U.S.-based companies such as Google, McDonalds, Starbucks, Apple, and Mi-crosoft are being attacked by European politicians for not paying their fair share of taxes. For example, in March 2014 Google was hit by a French tax assessment of perhaps as much as a billion euros according to press reports at the time. In November 2014, U.K. lawmakers accused Google, Amazon, and Starbucks of us-ing convoluted accounting methods to reduce their tax liabilities.
Indeed, the feeling that U.S. multinationals—especially digital giants—are ‘getting away with something’ has fueled a concerted effort by developed countries to re-write the global tax system. This so-called BEPS project (for Base Erosion and Profit Shifting), organized by the OECD, is in the process of issuing a series of guidelines for how countries can revamp their tax codes to best capture “stateless income.”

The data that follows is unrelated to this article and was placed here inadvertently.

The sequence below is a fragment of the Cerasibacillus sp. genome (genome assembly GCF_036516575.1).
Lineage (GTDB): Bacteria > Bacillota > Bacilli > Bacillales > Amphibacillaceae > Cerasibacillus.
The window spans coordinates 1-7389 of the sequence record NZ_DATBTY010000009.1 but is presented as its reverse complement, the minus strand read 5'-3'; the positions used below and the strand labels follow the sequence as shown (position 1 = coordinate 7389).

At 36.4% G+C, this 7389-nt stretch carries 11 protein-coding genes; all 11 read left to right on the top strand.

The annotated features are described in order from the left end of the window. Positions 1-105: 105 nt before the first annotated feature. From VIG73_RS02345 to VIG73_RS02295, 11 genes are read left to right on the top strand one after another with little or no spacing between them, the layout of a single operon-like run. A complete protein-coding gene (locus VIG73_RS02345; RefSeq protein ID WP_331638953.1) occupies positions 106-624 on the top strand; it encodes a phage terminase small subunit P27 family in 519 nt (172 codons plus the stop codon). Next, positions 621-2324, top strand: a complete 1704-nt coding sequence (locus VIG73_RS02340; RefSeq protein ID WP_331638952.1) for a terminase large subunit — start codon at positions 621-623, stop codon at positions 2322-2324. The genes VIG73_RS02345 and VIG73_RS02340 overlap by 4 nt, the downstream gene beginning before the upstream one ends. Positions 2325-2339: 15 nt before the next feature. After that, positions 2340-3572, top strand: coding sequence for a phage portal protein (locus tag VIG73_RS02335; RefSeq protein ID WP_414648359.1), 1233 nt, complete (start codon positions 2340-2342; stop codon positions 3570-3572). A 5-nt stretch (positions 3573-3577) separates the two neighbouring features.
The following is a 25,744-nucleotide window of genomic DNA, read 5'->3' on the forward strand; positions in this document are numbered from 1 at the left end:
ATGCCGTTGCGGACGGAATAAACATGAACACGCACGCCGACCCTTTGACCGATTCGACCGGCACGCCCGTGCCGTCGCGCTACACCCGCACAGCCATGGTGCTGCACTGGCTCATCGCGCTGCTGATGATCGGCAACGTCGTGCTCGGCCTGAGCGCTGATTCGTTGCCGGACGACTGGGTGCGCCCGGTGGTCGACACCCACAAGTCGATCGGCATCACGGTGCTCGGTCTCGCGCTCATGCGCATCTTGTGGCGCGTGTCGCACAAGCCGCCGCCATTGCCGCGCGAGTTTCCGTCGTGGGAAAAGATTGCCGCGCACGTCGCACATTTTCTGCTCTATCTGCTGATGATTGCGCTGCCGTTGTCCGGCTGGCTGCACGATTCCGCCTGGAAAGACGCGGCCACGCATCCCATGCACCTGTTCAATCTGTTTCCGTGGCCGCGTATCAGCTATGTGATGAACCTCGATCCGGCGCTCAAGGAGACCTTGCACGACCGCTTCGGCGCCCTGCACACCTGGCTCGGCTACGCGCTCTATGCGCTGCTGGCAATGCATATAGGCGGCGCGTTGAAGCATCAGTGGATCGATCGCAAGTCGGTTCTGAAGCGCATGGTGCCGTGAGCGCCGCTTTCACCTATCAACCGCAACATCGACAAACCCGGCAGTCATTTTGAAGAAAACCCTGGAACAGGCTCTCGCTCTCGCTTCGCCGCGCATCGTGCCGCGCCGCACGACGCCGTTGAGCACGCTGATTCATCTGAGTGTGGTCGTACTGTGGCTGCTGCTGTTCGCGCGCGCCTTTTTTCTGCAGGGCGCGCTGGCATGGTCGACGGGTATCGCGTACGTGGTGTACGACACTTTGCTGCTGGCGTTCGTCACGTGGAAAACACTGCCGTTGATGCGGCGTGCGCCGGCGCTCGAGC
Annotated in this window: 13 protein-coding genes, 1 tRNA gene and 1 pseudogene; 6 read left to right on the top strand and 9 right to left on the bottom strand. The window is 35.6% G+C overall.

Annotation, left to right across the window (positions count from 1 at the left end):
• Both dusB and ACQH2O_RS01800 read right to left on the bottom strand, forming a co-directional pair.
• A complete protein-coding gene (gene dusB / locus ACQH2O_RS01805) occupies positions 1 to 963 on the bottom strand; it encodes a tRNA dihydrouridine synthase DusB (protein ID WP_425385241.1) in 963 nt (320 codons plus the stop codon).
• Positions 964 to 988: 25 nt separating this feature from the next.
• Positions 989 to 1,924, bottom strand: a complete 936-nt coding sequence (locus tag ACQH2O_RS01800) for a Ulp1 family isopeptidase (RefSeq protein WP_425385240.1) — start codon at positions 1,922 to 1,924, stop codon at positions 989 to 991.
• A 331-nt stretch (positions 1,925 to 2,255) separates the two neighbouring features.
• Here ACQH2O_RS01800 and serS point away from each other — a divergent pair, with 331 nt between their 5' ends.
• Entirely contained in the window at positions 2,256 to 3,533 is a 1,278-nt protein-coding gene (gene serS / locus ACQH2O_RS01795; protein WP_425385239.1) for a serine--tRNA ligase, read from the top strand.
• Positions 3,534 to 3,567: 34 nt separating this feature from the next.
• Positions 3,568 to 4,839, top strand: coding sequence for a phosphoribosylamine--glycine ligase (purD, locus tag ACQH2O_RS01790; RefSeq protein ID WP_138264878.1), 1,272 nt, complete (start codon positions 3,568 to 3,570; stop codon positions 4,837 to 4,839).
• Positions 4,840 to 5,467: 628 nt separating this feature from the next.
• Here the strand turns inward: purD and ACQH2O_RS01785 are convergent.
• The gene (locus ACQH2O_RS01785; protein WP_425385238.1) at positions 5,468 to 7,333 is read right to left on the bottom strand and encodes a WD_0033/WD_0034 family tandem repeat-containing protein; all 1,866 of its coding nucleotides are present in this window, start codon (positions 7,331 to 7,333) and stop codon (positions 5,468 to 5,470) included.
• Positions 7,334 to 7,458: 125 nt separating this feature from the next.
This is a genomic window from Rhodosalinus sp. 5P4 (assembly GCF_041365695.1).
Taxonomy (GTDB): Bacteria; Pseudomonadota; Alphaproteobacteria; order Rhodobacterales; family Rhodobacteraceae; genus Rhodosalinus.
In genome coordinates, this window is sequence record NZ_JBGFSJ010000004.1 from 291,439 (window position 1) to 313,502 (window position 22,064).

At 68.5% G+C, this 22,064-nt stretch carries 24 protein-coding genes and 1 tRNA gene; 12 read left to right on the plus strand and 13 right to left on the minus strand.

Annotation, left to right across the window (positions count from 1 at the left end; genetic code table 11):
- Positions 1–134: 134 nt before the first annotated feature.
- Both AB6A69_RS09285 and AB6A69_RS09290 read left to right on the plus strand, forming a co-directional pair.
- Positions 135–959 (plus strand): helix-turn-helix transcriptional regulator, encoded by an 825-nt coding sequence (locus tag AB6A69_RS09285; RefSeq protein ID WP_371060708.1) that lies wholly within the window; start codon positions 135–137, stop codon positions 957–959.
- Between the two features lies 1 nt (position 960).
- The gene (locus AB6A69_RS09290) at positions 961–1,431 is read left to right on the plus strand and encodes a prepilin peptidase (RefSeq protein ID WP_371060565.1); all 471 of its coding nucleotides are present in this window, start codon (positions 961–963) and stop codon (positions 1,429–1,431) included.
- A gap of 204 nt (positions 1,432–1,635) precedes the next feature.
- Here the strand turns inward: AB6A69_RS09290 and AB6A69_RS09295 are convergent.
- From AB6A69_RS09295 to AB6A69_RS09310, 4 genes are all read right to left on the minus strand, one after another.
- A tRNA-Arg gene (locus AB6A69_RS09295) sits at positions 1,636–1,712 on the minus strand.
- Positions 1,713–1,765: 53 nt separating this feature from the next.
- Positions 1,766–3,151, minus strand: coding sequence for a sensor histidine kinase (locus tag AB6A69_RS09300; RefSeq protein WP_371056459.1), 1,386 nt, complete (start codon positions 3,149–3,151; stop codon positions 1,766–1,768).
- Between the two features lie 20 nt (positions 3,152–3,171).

However, these accusations of tax avoidance are, in reality, not as clear-cut as they seem. Certainly some companies are taking advantage of legal but blatant loopholes that make no economic sense. Eliminating such loopholes is an im-portant part of the BEPS project that we support.